1993-03-01 - Re: Anonymity in the real world

Header Data

From: gnu (John Gilmore)
To: ld231782@longs.lance.colostate.edu
Message Hash: 683bbf88d5f97d2bfd614796a22cf7ba87e412943c7e7940e3f566076e4c4e70
Message ID: <9303010731.AA18617@toad.com>
Reply To: <9302280259.AA20523@longs.lance.colostate.edu>
UTC Datetime: 1993-03-01 07:31:30 UTC
Raw Date: Sun, 28 Feb 93 23:31:30 PST

Raw message

From: gnu (John Gilmore)
Date: Sun, 28 Feb 93 23:31:30 PST
To: ld231782@longs.lance.colostate.edu
Subject: Re: Anonymity in the real world
In-Reply-To: <9302280259.AA20523@longs.lance.colostate.edu>
Message-ID: <9303010731.AA18617@toad.com>
MIME-Version: 1.0
Content-Type: text/plain

> I want to see illegal, sinister, and evil groups like the Mafia to
> flourish, using new technology like networks to perpetrate their
> patriotic services...

> Although I haven't personally yet had the great joy of this, I can't
> wait to receive an anonymous death threat or ransom notice via email,

> Imagine the splendor of delivering an anonymous note to the mayor of
> New York and the world that in 15 minutes a large chunk under a large
> building, a symbol of international unity, will be conveniently
> rearranged, at only minor risk to nearby inhabitants!  Wow, this could

The person who wrote this stuff hasn't thought it through.  Any of these
things can and do happen right now over the telephone (anonymously)
and through postal mail (anonymously).  Somehow, society has not fallen
into anarchy because anyone can drop a letter in a mailbox.  Why not?

(pause here and actually think about it...)

> Wow, think of what we could achieve and accomplish if we
> completely dismantled the NSA, the FBI, the CIA, and my local pig
> trough!

Now you are closer to reality.  It appears that at least the DEA is
getting *severe* funding cuts under President Inhalation.  It's about time
someone fired those thugs.

> 		  For example, I like individual terrorists just as
> much as the organized collections.  They sound like they could be
> really completely uninhibited in their creative grasps of our true
> freedoms, and more numerous with their stellar utilizations.  

There are two problems with terrorism.  The first is that it is regularly
practiced by governments -- against their own populations as well as
against non-citizens -- so governments can't truly be too opposed to it.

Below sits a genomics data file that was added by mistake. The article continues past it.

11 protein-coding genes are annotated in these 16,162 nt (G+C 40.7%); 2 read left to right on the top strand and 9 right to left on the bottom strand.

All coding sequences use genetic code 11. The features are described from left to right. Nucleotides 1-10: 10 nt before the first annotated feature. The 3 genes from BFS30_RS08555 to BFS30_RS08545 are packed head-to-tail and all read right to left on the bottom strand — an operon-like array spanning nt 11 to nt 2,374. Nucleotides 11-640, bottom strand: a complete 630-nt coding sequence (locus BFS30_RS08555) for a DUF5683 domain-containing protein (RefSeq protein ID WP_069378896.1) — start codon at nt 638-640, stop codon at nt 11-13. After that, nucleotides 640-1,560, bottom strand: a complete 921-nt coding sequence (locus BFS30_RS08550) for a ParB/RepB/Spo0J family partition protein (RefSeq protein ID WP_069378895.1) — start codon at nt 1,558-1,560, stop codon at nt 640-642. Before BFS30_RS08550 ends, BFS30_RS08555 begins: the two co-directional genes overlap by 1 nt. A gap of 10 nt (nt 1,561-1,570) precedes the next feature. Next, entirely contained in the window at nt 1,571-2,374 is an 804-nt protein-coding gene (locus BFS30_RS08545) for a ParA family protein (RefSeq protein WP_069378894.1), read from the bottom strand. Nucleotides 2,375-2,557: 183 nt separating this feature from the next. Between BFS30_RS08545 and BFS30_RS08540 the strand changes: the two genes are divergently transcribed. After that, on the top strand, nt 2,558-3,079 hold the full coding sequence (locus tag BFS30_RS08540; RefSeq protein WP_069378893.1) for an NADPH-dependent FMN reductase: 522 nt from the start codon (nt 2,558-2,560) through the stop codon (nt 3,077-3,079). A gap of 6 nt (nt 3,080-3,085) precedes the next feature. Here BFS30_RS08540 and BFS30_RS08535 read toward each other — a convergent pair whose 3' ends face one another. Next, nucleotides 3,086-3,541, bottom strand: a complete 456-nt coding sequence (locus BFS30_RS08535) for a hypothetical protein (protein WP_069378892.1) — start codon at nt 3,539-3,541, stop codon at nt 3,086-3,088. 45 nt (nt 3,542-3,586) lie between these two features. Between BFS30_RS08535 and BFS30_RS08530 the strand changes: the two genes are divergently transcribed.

I'll give you the definition of terrorism from the CIA in 1980
(as reported by Admiral Stansfield Turner):

	Terrorism:  The threat or use of violence for political
	purposes by individuals or groups ... when such actions
	are intended to shock, stun, or intimidate a target group
	wider than the immediate victims.

("Terrorism and Democracy", ISBN 0-395-43086-0, p. 181).

If forcibly arresting someone and putting them in jail for selling
drugs to a willing buyer doesn't fall squarely into this definition, I
don't know what does.  Every law that Congress passes "to send a message"
falls into this definition -- it's to intimidate a group wider than
the group who will be arrested and tried.

The second problem is *not* that it's too hard to tap the phones of
identified terrorists -- it's that you can't pick out the terrorists
from the billions of other humans.  Even police states have trouble
with this, but they tend to provoke more people to become terrorists.
Anonymity makes it possible (as in alt.whistleblowers) for people who
know terrorists to safely expose them.  Have you noticed that the way
the Feds have attacked the Mob has been by convincing insiders to
testify and giving them untraceable new identities (the "Witness
Protection Program")?

The beauty and the strength of an open society is that it brings all
kinds of problems and conflicts out where everyone can see them and
they can potentially be worked out -- BEFORE anyone sees a need to
escalate to mass violence.  In a rigidly structured society, by the
time the government knows it needs to change, it has already been deposed.

> In fact,
> the potential for individual, unassociated citizens to thwart the
> abuses, and profoundly destabilize the foundations of frigid, faceless
> bureacracies like big telephone companies, and even the government, I
> find spine-tinglingly majestic---it even looks like this could soon
> happen.

It has already happened.  A small number of individuals have done this
-- Freud, Marx, Moses, Jefferson, for example.  Most profoundly
destabilizing ideas are derived from the work of a single mind
(nanotechnology for example).  But most destabilization of
bureacracies comes from ordinary change, not profound change, and
the improved communication tools we're building will *help*
individuals and bureacracies to deal with change.

	John Gilmore